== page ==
There are multiple studies that show the correlation between the behaviour, psyche and the concentration of neurotransmitters in the brain with a greater emphasis on dopamine, serotonin and norepinephrine. Neurotransmitters are the biochemical that plays a vital role in the mechanism of transmission of electrochemical impulses within the brain and processing of plethora of information present in the brain of the individual. Statistically, significant correlation has been observed between genetic defects in neurotransmitters (dopamine and serotonin) and violent behaviour. It has also been associated with certain drug abusers in various studies. These genetic variations affecting the metabolism of neurotransmitters usually causes impulsive behaviour, and this impulsive behaviour sometimes starts a cascade of various other events in the spectrum of the anti-social and criminal mentality.[25, 26]


Aggression is a sexually dimorphic response, in males’ gonadal steroids like testosterone is considered to stimulate social aggression. Statistical evidence say that men are actively involved in violent crimes and the no. of males is higher than females in criminal activity. The correlation between the levels of circulating testosterone and criminal offending is well established. [27, 28, 29, 30, 31]

Environmental Toxins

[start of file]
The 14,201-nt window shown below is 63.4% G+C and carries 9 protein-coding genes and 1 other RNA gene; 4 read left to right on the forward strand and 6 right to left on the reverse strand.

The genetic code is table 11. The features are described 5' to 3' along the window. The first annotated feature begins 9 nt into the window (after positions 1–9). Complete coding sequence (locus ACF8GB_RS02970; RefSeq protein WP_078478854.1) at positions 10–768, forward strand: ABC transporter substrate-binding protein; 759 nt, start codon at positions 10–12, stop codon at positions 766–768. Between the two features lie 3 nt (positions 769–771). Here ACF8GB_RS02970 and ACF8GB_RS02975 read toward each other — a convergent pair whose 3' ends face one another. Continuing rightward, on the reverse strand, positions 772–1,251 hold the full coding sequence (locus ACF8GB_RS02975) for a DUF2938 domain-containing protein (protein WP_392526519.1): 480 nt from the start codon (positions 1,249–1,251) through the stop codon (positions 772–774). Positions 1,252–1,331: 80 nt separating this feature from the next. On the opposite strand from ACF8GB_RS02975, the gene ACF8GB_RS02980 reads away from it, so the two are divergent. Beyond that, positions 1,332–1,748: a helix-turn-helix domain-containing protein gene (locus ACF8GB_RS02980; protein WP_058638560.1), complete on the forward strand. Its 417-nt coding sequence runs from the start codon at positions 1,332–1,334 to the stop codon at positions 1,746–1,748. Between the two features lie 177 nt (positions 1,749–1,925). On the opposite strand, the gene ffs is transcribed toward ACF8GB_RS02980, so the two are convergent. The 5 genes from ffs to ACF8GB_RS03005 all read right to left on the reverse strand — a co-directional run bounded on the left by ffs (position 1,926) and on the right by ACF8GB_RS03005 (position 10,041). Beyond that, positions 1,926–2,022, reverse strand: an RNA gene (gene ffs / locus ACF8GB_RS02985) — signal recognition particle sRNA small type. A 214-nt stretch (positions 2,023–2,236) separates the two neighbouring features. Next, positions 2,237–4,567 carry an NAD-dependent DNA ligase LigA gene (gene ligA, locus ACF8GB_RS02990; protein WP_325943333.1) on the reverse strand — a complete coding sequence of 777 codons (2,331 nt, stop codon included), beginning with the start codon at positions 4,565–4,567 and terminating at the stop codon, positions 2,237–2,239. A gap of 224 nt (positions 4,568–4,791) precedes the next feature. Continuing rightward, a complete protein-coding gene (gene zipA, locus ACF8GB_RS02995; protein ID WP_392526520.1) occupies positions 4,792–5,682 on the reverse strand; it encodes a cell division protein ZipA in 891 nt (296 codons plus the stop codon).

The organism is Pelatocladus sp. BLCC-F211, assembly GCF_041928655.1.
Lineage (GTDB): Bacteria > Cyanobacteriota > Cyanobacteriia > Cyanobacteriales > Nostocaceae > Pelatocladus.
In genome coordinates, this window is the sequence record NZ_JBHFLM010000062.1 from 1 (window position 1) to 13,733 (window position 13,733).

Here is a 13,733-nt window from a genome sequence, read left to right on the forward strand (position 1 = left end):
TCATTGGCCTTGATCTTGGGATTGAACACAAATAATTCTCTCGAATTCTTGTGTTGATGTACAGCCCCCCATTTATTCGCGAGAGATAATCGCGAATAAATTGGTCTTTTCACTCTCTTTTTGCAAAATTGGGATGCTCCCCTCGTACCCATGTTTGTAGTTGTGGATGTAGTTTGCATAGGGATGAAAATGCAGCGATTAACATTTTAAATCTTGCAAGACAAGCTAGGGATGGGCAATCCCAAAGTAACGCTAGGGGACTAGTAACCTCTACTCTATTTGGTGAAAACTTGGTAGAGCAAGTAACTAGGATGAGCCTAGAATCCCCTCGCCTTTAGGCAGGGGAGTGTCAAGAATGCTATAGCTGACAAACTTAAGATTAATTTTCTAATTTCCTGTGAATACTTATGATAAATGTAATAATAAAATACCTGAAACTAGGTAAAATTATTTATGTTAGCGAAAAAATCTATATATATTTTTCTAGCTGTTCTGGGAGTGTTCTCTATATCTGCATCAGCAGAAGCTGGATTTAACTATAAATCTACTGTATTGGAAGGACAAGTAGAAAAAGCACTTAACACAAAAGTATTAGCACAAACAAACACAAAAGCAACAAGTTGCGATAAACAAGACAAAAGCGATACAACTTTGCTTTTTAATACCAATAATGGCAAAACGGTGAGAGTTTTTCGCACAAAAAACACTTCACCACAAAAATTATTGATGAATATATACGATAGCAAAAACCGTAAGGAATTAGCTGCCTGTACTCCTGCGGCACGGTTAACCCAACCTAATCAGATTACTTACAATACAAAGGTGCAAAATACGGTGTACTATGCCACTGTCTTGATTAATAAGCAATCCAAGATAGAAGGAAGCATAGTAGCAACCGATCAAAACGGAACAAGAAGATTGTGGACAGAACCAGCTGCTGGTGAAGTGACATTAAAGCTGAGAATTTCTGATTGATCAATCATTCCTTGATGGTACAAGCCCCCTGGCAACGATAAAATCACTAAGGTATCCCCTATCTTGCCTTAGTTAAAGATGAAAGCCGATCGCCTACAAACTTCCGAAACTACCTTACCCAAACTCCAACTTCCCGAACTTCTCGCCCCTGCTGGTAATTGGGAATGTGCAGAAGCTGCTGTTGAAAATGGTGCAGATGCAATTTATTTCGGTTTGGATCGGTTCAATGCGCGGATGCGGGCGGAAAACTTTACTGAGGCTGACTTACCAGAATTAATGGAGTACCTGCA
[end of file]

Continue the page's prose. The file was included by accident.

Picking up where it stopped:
A plethora of toxins have been discharged into the different layers of environment after the industrialization, these toxins are ubiquitous and present in every fibre of the environment. They may include heavy metals and other synthetic organic compounds and have been found to affect the behaviour of an individual. It integrates the biological with sociological and criminological theories. Biological investigations are based on the fact that criminal behaviour is highly associated with frontal lobe of the brain and is very sensitive to environmental toxins.   [32]

Social Factors

These are the factors that stimulate and activate the biological and genetic factors. In the absence of social variables, biological variables could remain dormant. It is the responsibility of the family and the society as a whole to make the environment that does not interact with the criminal genes. A positive environment may nullify and annihilate the effect the genetic composition of the criminals in the society. [33, 34]


There are various questions that we need to answer i.e. is there a genetic liability of crime? Are we punishing an individual for an involuntary act? Is there an innate tendency towards crime? There is an emergency to develop a legal and ethical framework to address all these issues in order to enhance the justice.


1- Wolfgang, Cesare Lombroso, 1835-1909, in PIONEERS IN CRIMINOLOGY

232, 232 (H. Mannheim ed. 1973).

2- Byrd AL, Manuck SB. Biol Psych. 2014:75.

3- Psychological Bulletin Copyright 2005 by the American Psychological Association 2005, Vol. 131, No. 4, 533–554 0033-2909/05/$12.00 DOI: 10.1037/0033-2909.131.4.533

4- https://www.whatisepigenetics.com/fundamentals/

5- https://www.livescience.com/37703-epigenetics.html

6- https://www.whatisepigenetics.com/what-is-epigenetics/

7- http://www.sinobiological.com/MAOA-Monoamine-oxidase-A-Protein-a  2783.html?gclid=Cj0KCQiA28nfBRCDARIsANc5BFACZ7fdpDz7Yd9L4R1hqhYmXM4L8xQKEnrmaCFi5gg4n2gBAozRAmIaAsRcEALw_wcB

8-Huang SY, et al. (2009) Association of monoamine oxidase A (MAOA) polymorphisms and clinical subgroups of major depressive disorders in the Han Chinese population. World J Biol Psychiatry. 10 (4): 544-51.

9- Guo G, et al. (2008) The VNTR 2 repeat in MAOA and delinquent behavior in adolescence and young adulthood: associations and MAOA promoter activity. Eur J Hum Genet. 16(5): 626-34